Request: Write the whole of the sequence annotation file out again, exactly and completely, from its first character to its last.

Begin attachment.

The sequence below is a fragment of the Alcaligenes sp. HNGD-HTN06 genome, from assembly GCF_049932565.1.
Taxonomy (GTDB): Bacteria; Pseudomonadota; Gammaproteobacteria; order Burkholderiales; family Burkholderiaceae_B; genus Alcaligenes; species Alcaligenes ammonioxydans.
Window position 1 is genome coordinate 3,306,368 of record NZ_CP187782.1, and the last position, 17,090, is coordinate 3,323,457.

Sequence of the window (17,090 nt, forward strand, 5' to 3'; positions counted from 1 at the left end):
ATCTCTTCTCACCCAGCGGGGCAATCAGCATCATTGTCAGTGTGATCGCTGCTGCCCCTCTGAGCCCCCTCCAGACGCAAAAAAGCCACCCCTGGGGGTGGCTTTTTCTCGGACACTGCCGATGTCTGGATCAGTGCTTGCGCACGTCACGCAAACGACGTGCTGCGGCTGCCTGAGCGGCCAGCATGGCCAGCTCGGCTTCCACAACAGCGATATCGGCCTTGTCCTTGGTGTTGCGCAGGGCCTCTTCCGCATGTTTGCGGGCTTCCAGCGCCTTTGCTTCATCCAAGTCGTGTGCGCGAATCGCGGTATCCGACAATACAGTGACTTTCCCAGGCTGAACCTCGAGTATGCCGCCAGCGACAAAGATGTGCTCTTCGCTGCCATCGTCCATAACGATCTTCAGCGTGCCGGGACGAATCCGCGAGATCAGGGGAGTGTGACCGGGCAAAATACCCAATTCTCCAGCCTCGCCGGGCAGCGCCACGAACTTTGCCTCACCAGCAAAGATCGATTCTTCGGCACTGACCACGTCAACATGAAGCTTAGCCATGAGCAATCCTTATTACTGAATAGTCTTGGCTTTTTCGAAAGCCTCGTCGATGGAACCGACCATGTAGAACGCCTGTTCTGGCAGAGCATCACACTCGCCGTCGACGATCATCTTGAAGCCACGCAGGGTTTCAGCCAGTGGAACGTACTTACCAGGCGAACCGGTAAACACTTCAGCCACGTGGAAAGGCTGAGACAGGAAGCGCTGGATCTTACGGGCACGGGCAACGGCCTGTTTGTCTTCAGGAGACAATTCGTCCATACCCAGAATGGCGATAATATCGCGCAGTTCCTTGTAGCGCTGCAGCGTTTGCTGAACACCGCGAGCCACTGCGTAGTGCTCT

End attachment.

The sequence below is a fragment of the Alcaligenes sp. HNGD-HTN06 genome, from assembly GCF_049932565.1.
Taxonomy (GTDB): Bacteria; Pseudomonadota; Gammaproteobacteria; order Burkholderiales; family Burkholderiaceae_B; genus Alcaligenes; species Alcaligenes ammonioxydans.
Window position 1 is genome coordinate 3,306,368 of record NZ_CP187782.1, and the last position, 17,090, is coordinate 3,323,457.

Sequence of the window (17,090 nt, forward strand, 5' to 3'; positions counted from 1 at the left end):
ATCTCTTCTCACCCAGCGGGGCAATCAGCATCATTGTCAGTGTGATCGCTGCTGCCCCTCTGAGCCCCCTCCAGACGCAAAAAAGCCACCCCTGGGGGTGGCTTTTTCTCGGACACTGCCGATGTCTGGATCAGTGCTTGCGCACGTCACGCAAACGACGTGCTGCGGCTGCCTGAGCGGCCAGCATGGCCAGCTCGGCTTCCACAACAGCGATATCGGCCTTGTCCTTGGTGTTGCGCAGGGCCTCTTCCGCATGTTTGCGGGCTTCCAGCGCCTTTGCTTCATCCAAGTCGTGTGCGCGAATCGCGGTATCCGACAATACAGTGACTTTCCCAGGCTGAACCTCGAGTATGCCGCCAGCGACAAAGATGTGCTCTTCGCTGCCATCGTCCATAACGATCTTCAGCGTGCCGGGACGAATCCGCGAGATCAGGGGAGTGTGACCGGGCAAAATACCCAATTCTCCAGCCTCGCCGGGCAGCGCCACGAACTTTGCCTCACCAGCAAAGATCGATTCTTCGGCACTGACCACGTCAACATGAAGCTTAGCCATGAGCAATCCTTATTACTGAATAGTCTTGGCTTTTTCGAAAGCCTCGTCGATGGAACCGACCATGTAGAACGCCTGTTCTGGCAGAGCATCACACTCGCCGTCGACGATCATCTTGAAGCCACGCAGGGTTTCAGCCAGTGGAACGTACTTACCAGGCGAACCGGTAAACACTTCAGCCACGTGGAAAGGCTGAGACAGGAAGCGCTGGATCTTACGGGCACGGGCAACGGCCTGTTTGTCTTCAGGAGACAATTCGTCCATACCCAGAATGGCGATAATATCGCGCAGTTCCTTGTAGCGCTGCAGCGTTTGCTGAACACCGCGAGCCACTGCGTAGTGCTCT